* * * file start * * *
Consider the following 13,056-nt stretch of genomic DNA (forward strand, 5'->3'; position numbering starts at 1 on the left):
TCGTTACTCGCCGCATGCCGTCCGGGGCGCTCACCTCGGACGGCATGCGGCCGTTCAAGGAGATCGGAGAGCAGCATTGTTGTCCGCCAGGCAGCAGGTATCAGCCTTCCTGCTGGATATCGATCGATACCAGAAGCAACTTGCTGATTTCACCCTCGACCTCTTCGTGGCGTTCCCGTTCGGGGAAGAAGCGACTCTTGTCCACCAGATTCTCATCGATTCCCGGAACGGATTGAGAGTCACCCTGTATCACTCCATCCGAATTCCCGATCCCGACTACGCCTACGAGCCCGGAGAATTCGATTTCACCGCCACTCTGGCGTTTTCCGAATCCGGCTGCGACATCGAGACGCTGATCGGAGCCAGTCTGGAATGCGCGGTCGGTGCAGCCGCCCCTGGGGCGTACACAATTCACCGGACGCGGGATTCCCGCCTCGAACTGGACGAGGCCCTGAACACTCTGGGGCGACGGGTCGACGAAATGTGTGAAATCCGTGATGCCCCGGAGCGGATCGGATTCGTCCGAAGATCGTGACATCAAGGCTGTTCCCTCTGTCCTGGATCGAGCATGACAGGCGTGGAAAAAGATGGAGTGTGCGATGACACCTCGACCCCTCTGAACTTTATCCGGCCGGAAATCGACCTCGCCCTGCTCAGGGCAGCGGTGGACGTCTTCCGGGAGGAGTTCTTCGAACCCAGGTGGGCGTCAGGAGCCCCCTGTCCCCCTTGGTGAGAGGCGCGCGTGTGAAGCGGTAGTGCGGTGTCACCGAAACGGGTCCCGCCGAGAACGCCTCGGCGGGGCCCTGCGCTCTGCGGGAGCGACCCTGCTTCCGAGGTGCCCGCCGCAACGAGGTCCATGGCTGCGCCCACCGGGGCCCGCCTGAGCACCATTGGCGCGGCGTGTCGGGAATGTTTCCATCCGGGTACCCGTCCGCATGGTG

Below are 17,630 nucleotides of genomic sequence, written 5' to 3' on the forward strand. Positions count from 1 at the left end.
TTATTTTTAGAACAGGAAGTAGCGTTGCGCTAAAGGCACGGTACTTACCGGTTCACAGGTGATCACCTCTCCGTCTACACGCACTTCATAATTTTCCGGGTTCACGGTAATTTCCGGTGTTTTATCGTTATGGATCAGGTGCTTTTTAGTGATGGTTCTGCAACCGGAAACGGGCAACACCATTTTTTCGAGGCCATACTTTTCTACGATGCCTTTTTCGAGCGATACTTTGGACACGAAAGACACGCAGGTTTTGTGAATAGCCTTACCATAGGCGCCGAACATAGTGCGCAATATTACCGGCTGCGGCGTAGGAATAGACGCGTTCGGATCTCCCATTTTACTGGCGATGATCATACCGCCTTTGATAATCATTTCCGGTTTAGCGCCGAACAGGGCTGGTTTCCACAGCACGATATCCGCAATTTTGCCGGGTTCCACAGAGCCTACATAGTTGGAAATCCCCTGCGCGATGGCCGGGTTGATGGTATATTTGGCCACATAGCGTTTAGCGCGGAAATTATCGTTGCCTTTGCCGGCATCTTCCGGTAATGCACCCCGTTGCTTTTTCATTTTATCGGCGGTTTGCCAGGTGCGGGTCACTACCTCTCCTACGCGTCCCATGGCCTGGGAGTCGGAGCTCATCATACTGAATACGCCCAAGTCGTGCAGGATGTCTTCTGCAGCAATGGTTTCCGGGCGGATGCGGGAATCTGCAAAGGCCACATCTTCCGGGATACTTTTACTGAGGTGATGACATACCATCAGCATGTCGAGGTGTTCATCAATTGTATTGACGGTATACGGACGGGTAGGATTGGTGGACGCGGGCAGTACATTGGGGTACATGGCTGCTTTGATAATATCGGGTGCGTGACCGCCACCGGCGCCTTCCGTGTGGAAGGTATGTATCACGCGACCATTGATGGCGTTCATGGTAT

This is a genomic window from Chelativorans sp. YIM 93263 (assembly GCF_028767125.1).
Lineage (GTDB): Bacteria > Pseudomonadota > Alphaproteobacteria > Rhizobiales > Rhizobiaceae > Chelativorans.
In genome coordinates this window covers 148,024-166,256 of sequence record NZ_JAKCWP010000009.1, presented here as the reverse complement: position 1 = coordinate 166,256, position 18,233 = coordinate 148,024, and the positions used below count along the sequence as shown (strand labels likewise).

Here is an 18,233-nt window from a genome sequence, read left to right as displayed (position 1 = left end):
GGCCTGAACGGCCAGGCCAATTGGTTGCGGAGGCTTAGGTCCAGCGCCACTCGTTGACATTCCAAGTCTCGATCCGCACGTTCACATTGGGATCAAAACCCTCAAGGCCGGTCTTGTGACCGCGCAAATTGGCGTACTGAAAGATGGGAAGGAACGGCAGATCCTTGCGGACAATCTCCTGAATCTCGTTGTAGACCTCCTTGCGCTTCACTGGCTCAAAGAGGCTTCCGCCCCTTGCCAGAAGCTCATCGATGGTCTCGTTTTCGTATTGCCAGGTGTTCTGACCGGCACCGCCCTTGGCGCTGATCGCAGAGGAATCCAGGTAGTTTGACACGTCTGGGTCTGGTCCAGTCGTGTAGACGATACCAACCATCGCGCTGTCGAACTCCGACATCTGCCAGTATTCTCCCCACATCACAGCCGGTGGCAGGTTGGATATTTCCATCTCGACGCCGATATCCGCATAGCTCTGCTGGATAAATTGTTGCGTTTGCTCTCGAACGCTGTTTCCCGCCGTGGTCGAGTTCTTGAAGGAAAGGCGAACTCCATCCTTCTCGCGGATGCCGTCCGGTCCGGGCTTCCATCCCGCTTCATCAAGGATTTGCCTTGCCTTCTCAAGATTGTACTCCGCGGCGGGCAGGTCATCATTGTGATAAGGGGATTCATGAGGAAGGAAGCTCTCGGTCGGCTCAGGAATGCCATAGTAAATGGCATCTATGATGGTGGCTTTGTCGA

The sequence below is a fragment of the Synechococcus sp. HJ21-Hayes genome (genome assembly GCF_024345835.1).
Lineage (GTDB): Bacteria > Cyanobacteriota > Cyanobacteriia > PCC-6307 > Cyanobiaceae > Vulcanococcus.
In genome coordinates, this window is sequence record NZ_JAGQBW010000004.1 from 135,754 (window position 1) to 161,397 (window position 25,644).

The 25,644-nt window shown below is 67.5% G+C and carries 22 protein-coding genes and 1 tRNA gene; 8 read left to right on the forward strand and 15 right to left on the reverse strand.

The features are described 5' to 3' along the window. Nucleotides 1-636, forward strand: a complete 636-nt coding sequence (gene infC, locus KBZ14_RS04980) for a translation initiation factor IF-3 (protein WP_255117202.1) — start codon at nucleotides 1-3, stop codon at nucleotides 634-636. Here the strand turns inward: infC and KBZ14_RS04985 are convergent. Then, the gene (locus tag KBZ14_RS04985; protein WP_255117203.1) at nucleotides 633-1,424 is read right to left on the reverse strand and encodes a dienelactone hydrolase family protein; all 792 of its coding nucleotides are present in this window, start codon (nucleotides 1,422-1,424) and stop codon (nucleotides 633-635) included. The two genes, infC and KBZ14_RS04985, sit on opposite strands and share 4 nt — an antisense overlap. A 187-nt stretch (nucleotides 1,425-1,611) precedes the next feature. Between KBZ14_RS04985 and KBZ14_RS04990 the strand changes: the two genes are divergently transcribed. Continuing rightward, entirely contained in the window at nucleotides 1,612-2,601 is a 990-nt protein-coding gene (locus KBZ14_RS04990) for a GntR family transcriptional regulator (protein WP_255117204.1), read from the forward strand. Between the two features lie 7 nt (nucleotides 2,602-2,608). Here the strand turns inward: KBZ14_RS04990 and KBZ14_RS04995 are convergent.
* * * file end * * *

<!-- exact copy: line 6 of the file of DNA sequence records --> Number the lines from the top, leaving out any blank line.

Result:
Lineage (GTDB): Bacteria > Pseudomonadota > Alphaproteobacteria > Rhizobiales > Rhizobiaceae > Chelativorans.